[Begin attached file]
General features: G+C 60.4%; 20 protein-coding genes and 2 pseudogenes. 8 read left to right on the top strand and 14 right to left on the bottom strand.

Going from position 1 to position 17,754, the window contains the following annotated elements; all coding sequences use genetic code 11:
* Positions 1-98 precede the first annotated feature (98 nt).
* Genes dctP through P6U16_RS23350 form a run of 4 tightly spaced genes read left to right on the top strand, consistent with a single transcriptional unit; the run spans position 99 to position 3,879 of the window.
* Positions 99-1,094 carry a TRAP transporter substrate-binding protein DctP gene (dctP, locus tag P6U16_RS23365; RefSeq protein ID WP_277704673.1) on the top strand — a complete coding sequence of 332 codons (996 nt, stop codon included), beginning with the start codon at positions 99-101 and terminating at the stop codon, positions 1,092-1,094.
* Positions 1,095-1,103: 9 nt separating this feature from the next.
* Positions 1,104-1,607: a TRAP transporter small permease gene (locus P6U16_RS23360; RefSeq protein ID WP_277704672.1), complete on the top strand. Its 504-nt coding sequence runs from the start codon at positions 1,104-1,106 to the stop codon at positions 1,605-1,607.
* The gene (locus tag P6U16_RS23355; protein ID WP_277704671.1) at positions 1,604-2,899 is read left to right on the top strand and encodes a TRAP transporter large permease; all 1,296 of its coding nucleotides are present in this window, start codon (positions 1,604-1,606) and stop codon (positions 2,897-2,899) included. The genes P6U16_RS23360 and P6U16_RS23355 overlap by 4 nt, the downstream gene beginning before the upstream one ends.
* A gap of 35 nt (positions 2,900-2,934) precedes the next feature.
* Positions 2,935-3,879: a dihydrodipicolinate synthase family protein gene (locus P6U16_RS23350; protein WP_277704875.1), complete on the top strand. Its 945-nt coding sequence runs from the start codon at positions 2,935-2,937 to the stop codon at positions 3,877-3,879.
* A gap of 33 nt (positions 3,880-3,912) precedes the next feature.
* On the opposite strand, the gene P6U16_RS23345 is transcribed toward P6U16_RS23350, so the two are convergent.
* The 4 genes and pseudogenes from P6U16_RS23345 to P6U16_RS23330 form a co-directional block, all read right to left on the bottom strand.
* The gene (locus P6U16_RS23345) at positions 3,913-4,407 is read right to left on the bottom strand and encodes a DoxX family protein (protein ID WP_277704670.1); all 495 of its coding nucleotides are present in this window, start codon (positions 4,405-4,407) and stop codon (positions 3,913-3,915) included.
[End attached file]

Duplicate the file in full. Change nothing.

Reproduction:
General features: G+C 60.4%; 20 protein-coding genes and 2 pseudogenes. 8 read left to right on the top strand and 14 right to left on the bottom strand.

Going from position 1 to position 17,754, the window contains the following annotated elements; all coding sequences use genetic code 11:
* Positions 1-98 precede the first annotated feature (98 nt).
* Genes dctP through P6U16_RS23350 form a run of 4 tightly spaced genes read left to right on the top strand, consistent with a single transcriptional unit; the run spans position 99 to position 3,879 of the window.
* Positions 99-1,094 carry a TRAP transporter substrate-binding protein DctP gene (dctP, locus tag P6U16_RS23365; RefSeq protein ID WP_277704673.1) on the top strand — a complete coding sequence of 332 codons (996 nt, stop codon included), beginning with the start codon at positions 99-101 and terminating at the stop codon, positions 1,092-1,094.
* Positions 1,095-1,103: 9 nt separating this feature from the next.
* Positions 1,104-1,607: a TRAP transporter small permease gene (locus P6U16_RS23360; RefSeq protein ID WP_277704672.1), complete on the top strand. Its 504-nt coding sequence runs from the start codon at positions 1,104-1,106 to the stop codon at positions 1,605-1,607.
* The gene (locus tag P6U16_RS23355; protein ID WP_277704671.1) at positions 1,604-2,899 is read left to right on the top strand and encodes a TRAP transporter large permease; all 1,296 of its coding nucleotides are present in this window, start codon (positions 1,604-1,606) and stop codon (positions 2,897-2,899) included. The genes P6U16_RS23360 and P6U16_RS23355 overlap by 4 nt, the downstream gene beginning before the upstream one ends.
* A gap of 35 nt (positions 2,900-2,934) precedes the next feature.
* Positions 2,935-3,879: a dihydrodipicolinate synthase family protein gene (locus P6U16_RS23350; protein WP_277704875.1), complete on the top strand. Its 945-nt coding sequence runs from the start codon at positions 2,935-2,937 to the stop codon at positions 3,877-3,879.
* A gap of 33 nt (positions 3,880-3,912) precedes the next feature.
* On the opposite strand, the gene P6U16_RS23345 is transcribed toward P6U16_RS23350, so the two are convergent.
* The 4 genes and pseudogenes from P6U16_RS23345 to P6U16_RS23330 form a co-directional block, all read right to left on the bottom strand.
* The gene (locus P6U16_RS23345) at positions 3,913-4,407 is read right to left on the bottom strand and encodes a DoxX family protein (protein ID WP_277704670.1); all 495 of its coding nucleotides are present in this window, start codon (positions 4,405-4,407) and stop codon (positions 3,913-3,915) included.